Who needs trendy?

Los Angeles Times Staff Writer

When it comes to cuisine, we’re all time’s fools. We eagerly eat the kind of food that’s being cooked in our own day and forget the older dishes. Look in a cookbook from a couple of decades ago and you’ll be struck by faded old names--tapioca pudding, chicken croquettes, scalloped tomatoes--as well as flavor combinations, ways of cooking and even ingredients that are no longer common.

Look farther back, and by the time you get to 1,500 BC, you’ll find a Babylonian recipe entitled “how to cook tuh’u as agarukku .” We haven’t the first idea what tuh’u and agarukku were. We don’t even know whether they were animal, vegetable or even (who knows?) mineral.

Usually dishes and ingredients die for no better reason than the whim of fashion. Tasting them can be an intriguing experiment in time travel, even a memorable dining experience.

Often, though, we can see why something disappeared. Some ingredients are just plain less useful than others, such as the “other peppers"--long pepper, grain of paradise, cubeb--that were popular during the Middle Ages. They were doomed when chile peppers reached Europe, because chiles were hotter, could be grown anywhere and had a greater range of uses (for instance, as a vegetable).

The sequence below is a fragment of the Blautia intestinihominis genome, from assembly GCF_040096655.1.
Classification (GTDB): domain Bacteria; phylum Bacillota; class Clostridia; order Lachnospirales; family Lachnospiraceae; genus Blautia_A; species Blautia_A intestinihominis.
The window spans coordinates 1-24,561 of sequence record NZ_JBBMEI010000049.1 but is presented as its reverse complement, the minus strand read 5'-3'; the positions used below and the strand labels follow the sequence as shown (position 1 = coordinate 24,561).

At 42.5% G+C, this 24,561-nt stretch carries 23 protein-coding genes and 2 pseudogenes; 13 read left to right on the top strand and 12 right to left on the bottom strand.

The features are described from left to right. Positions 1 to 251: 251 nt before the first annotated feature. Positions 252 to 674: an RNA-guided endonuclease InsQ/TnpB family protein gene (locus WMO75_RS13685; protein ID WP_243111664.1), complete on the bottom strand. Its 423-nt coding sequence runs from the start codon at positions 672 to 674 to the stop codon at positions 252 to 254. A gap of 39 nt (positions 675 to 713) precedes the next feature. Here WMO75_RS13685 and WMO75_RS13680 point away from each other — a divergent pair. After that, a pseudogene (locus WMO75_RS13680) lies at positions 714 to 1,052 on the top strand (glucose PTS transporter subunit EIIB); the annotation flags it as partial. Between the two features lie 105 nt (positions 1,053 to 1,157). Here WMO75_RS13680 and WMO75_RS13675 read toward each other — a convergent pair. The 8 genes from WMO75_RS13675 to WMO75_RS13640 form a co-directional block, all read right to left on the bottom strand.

In fact, chiles have mostly replaced those antique peppers even on their African and Indonesian home ground. You may be able to find them in herbalist shops, and a dash of cubeb or grain of paradise could still add a piquant effect in cookery. But most of us would probably wonder how a sort of black pepper with a faint turpentine flavor ever got called grain of paradise.


Some ingredients have not been replaced by anything in particular--we’ve just decided they’re inconvenient. The medlar ( Mespilus germanica ) was esteemed from the days of the ancient Greeks all the way through the Middle Ages, but for its honey-like sweet-tart flavor to develop, the fruit has to be frostbitten when still on the tree and then lie around on a bed of straw to soften until it’s just about rotted. That’s why you’ve probably never tasted a medlar.